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This Filipina's Heritage Brand Is Helping Tell the Stories of Her People

Bea Constantino is spreading awareness about her rich Sulu heritage through clothes.

by Steph Sison | Mar 15, 2019

"The kind of Filipina that we are dressing are women who are discerning and proud of their roots."

Bea Constantino has always been on the go. She used to live in a fast-paced world, working as a professional stylist for 16 years. And with a much-needed break, she's found herself deep in a project that hit too close to home.

This Chavacano-Tausug has returned to her roots and felt a compelling urge to provide a platform for others to know more about Mindanao, apart from its war-stricken reputation. She continues to do so by reaching out to communities that are from the far-flung provinces like Sulu. With her brand, Herman & Co., Bea acts as a vehicle for the weavers' rich tapestry to reach us. And since she's from the same community, she does her part in respecting cultures and traditions, minding her usage of textiles.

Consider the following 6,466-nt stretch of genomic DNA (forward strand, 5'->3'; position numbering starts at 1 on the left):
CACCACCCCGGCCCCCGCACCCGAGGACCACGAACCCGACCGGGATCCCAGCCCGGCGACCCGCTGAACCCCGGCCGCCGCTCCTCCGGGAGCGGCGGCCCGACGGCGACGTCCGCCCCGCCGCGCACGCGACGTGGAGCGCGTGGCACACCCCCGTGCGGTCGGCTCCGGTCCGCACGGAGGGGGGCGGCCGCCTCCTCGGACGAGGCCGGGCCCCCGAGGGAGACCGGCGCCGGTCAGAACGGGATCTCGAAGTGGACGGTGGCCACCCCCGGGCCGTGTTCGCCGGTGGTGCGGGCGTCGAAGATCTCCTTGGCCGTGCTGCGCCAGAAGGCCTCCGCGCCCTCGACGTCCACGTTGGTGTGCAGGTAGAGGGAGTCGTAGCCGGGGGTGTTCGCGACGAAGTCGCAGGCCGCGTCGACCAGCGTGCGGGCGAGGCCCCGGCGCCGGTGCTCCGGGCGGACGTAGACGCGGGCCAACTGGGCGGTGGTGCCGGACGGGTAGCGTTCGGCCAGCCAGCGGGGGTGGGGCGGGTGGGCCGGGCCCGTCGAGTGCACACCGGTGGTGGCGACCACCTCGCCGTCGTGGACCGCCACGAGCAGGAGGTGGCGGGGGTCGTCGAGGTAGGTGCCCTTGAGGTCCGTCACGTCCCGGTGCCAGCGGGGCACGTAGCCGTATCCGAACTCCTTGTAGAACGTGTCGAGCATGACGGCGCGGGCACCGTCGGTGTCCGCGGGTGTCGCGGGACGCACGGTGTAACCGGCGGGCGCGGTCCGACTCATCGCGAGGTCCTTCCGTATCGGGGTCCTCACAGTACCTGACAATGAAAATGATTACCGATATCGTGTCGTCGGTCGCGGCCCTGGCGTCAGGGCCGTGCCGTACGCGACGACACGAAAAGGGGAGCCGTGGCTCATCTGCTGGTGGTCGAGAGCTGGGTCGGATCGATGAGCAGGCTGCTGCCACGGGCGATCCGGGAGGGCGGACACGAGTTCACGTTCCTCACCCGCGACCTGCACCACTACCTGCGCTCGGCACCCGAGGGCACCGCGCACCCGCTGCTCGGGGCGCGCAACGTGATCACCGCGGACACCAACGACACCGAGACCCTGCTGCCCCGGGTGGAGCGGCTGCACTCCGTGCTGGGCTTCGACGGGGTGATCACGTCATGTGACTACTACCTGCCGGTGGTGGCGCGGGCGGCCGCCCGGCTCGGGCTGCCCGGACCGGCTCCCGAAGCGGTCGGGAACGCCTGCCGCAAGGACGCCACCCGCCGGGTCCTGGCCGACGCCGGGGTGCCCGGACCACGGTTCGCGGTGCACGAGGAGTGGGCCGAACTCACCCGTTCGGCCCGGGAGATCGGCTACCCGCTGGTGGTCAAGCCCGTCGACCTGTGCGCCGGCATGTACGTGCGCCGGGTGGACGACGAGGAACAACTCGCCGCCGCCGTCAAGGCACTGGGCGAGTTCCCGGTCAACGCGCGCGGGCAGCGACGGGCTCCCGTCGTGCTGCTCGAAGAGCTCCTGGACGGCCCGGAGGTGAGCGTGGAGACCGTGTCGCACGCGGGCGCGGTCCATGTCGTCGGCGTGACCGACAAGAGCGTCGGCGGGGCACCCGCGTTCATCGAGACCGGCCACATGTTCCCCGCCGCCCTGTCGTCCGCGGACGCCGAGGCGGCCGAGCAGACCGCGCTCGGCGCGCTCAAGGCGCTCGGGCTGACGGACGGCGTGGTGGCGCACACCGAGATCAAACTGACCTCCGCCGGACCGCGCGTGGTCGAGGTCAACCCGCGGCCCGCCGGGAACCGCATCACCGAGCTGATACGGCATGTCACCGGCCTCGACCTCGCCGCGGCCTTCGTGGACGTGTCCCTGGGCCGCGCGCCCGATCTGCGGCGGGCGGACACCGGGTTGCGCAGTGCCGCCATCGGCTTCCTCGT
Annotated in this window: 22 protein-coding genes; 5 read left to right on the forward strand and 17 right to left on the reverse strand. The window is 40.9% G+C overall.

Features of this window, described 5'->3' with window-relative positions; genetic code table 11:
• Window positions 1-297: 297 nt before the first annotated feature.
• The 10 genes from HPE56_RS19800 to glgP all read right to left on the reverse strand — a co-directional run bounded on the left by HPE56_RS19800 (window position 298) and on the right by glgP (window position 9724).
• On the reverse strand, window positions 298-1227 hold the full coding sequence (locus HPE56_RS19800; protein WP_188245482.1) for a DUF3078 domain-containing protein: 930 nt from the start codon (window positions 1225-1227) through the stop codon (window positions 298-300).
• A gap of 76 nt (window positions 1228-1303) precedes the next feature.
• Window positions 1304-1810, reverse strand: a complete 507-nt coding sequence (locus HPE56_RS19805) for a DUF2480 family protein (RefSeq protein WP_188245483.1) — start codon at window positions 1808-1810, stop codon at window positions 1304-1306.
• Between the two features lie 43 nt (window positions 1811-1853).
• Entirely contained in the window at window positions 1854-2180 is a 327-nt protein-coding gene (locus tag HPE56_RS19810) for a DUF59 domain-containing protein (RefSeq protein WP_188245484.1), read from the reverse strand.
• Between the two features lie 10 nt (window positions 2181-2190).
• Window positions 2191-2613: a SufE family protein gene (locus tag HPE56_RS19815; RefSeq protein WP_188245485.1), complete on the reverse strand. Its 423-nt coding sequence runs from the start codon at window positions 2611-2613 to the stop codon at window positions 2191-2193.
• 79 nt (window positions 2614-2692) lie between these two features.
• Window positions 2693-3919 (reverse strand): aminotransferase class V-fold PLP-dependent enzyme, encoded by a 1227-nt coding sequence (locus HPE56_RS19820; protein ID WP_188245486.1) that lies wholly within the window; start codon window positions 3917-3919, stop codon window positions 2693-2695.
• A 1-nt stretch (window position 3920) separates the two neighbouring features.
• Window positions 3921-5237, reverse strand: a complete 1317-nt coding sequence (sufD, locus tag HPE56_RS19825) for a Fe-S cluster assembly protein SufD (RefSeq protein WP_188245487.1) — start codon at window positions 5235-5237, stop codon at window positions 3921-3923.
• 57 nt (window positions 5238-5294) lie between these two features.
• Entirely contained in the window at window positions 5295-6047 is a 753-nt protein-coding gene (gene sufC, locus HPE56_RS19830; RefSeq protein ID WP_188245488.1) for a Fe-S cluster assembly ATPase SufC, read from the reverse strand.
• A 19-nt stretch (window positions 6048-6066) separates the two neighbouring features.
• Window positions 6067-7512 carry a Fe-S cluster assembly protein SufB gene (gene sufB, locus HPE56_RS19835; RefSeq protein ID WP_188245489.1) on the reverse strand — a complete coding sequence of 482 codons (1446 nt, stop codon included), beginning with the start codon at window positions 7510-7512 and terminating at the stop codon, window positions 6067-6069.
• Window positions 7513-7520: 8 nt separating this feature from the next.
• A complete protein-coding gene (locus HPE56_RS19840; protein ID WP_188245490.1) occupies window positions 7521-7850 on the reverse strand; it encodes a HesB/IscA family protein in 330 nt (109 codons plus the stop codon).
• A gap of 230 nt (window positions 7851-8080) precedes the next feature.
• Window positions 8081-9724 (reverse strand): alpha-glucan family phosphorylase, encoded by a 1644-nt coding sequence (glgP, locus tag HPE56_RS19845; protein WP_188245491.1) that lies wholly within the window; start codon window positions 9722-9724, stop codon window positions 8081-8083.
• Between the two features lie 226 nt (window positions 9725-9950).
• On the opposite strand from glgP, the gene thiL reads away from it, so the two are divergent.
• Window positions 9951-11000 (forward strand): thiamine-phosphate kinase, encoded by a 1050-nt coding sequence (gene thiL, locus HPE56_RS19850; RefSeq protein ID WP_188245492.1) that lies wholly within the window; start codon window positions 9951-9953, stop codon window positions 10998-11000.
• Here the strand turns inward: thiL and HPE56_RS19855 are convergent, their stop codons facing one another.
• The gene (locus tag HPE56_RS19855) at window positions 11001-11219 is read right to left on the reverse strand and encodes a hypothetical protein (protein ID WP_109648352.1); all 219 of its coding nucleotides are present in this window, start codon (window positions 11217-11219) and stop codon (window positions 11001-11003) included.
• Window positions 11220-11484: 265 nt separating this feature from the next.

Thus, we think Bea rightfully deserves a spot in this year's feature on inspiring Filipinas who are changing the local fashion scene. Bea's earnest intention of upholding and preserving precious local legacies has since motivated others to do the same. Below, get to know more about her perspective on slow fashion and how provincial life can be a gold mine for modern fashion.

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Dress (worn as top), HERMAN & CO., wearherman.com. Wrap skirt, P33,400, CAROLINA HERRERA, Greenbelt 5